Sunday, October 18, 2009

First steps with Apache Camel on Google App Engine

This post describes how to get a simple Camel 2 application running on Google App Engine (GAE). I'll focus on the workarounds and fixes that were necessary to succeed. Please note that the following descriptions are by no means best-practices or recommendations. They only describe my first steps for which better solutions will likely exist in the future. I plan to work on improvements to
  • make Camel deployments on GAE easier and to
  • allow Camel applications access GAE services via Camel components
For my experiments, I was using a Camel 2.1 development snapshot, the App Engine SDK 1.2.6 and the Google Plugin for Eclipse which makes local testing and remote deployment very easy. The Camel components I used are:
  • camel-core
  • camel-spring
  • camel-servlet
  • camel-http
The following snippet shows the route definition of the sample application. It uses the camel-servlet component to receive input via HTTP, converts the HTTP request body to a String, prepends a "Hello " to the body and returns the result.

package example;

import org.apache.camel.builder.RouteBuilder;

public class ExampleRoute extends RouteBuilder {

public void configure() throws Exception {
.transform(constant("Hello ").append(body()));

The route doesn't make use of any GAE services (URL fetch, tasks queues, storage, mail ...) Also, message processing is synchronous because GAE doesn't allow applications to create their own threads. For example, using SEDA or JMS queues will not work.

For processing HTTP requests, I created my own servlet class and extended the CamelHttpTransportServlet from the camel-servlet component.

package example;

import org.apache.camel.component.servlet.CamelHttpTransportServlet;

public class ExampleServlet extends CamelHttpTransportServlet {

static {
System.setProperty(JmxSystemPropertyKeys.DISABLED, "true");


The only thing this servlet does is to disable all JMX-related functionality because the GAE JRE doesn't support JMX. All request processing and dispatching is done by the CamelHttpTransportServlet. Configuring the servlet in the web.xml was done as follows.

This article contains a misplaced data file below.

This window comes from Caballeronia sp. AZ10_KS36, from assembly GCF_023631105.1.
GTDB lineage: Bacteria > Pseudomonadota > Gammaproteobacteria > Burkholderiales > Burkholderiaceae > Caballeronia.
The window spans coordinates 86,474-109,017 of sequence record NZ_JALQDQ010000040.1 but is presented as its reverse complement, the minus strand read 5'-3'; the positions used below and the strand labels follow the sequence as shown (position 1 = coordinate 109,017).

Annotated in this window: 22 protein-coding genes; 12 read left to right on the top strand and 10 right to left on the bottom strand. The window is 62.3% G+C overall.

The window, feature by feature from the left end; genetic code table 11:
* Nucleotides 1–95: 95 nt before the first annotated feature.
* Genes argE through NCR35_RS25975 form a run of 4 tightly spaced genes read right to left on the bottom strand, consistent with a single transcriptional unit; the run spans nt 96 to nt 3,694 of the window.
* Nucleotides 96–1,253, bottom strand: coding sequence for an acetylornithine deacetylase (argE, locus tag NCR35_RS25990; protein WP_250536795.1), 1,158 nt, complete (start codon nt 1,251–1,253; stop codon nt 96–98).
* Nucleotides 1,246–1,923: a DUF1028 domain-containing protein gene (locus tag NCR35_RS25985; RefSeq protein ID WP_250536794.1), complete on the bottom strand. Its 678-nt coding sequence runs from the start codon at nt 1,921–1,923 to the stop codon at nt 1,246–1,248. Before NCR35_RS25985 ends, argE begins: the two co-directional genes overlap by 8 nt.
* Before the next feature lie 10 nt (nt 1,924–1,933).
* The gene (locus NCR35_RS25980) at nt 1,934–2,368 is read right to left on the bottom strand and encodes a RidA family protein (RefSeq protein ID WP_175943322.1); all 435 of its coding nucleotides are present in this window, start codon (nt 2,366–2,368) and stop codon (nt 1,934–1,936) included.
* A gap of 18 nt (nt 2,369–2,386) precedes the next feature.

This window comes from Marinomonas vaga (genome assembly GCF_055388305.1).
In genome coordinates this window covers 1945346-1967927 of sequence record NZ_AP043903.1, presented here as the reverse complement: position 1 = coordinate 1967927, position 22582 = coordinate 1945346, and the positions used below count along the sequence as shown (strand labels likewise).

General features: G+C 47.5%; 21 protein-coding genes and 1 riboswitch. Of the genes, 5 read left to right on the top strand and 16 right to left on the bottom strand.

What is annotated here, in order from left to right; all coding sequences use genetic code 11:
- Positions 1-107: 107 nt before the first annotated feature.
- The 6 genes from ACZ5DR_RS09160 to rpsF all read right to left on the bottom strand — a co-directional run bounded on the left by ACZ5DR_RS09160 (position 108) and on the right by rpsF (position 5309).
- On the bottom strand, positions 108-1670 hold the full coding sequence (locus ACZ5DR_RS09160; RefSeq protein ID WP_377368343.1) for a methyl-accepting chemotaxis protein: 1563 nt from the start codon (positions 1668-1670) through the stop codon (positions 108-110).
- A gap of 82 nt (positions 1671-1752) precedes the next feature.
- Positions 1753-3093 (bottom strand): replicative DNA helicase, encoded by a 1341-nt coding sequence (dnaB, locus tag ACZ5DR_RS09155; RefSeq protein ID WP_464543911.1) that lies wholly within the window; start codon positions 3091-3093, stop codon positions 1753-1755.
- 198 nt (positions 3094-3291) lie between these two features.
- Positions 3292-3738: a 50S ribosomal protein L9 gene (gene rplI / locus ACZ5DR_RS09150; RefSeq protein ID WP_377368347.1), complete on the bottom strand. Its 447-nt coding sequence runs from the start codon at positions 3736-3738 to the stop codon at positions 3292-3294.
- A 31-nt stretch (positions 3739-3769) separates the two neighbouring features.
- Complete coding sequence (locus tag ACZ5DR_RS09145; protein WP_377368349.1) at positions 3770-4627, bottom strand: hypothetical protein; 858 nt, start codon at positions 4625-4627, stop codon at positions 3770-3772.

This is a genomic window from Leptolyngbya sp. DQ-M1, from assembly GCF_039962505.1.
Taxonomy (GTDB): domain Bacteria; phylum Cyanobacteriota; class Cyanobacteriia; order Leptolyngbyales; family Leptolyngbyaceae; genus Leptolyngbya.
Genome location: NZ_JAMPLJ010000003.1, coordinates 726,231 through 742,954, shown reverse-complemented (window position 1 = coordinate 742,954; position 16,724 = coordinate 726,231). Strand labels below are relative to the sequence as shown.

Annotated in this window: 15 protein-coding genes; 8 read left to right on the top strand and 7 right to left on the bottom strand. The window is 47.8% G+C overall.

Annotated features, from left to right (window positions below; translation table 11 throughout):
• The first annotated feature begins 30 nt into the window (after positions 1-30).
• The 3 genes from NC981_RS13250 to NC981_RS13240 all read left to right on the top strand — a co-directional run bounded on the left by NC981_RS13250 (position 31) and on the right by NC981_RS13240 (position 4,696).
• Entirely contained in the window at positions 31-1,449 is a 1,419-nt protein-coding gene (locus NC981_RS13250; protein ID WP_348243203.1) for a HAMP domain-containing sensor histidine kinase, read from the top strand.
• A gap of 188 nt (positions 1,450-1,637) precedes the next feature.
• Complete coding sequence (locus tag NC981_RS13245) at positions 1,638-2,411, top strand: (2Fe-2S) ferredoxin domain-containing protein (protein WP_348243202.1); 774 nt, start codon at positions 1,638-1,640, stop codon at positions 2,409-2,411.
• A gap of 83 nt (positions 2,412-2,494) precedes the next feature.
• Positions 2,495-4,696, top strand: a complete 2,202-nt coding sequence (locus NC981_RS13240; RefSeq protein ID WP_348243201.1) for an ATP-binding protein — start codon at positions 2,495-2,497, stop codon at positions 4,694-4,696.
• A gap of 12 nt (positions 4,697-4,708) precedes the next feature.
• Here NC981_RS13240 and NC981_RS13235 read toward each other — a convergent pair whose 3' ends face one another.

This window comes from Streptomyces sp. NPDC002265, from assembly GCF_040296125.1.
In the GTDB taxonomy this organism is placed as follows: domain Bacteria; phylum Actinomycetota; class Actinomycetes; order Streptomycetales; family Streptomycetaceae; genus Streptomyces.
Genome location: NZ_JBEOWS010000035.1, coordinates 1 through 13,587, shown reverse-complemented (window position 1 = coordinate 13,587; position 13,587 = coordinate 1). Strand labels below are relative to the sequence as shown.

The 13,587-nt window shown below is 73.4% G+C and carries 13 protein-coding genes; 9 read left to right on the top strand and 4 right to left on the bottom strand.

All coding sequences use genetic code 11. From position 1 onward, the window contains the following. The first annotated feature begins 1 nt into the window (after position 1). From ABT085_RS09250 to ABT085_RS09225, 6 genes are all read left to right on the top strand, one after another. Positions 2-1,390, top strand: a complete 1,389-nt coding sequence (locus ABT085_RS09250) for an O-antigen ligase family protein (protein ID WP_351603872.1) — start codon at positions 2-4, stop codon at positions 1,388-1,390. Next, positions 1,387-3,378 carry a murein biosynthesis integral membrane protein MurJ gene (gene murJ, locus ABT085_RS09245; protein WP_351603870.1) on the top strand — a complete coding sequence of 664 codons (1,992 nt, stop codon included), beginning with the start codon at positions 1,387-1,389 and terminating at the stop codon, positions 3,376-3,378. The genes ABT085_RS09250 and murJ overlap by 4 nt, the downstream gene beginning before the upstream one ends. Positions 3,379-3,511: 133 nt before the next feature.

The servlet init-param points to the Spring application context that configures the route builder and the Camel context:

<beans xmlns=""

<bean id="camelContext"
<property name="builderRefs">
<ref bean="routeBuilderRef"/>

<bean id="routeBuilderRef"
<constructor-arg value="routeBuilder" />

<bean id="routeBuilder"


A severe limitation is that one cannot use the Camel-specific configuration XML schema from the namespace for configuring the Camel context. The problem is that the CamelNamespaceHandler uses JAXB to parse bean definitions which isn't supported by GAE either. One has to fallback to plain old <bean> definitions (POBD?) to configure the Camel context in Spring. Using Spring JavaConfig or something similar would make more sense here but I didn't try it.

Another JAXB-releated problem arises with Camel's Spring DSL. It is also processed with JAXB and therefore cannot be used on GAE.

Going completely without Spring leads to another problem. In this case the CamelContext uses a JndiRegistry by default that depends on javax.naming.InitialContext. This class isn't on the JRE whitelist either. Writing a simple Map-based implementation of org.apache.camel.impl.Registry and configuring the CamelContext with it does the trick.

The last obstacle to get the sample application running was to replace the Camel's UuidGenerator with another one that uses java.util.UUID from the JRE. Camel's original UuidGenerator also uses a class that is not on the JRE whitelist. Since replacement by configuration was not possible, changes to the Camel code base were necessary (patch already submitted).

After deploying the application to GAE and POSTing a request containing "Martin" to http://<appname> I was able to send myself greetings. In the URL, <appname> must of course be replaced with the name of an existing application.


  1. Fantastic findings and post.

    I have btw committed the UUID patch. Maybe we should provide the simple registry out of the box as well in Camel. Feel free to create a JIRA and patch for that also.

    On CamelContext itself there is a disableJMX() method which should allows you to much easier disable JMX.

  2. Thanks for the hint Claus, I knew that there's a better way to disable JMX :)

    I'll contribute my simple Registry implementation to Camel soon.

  3. You really did a great job on that! useful content for people.steps to going public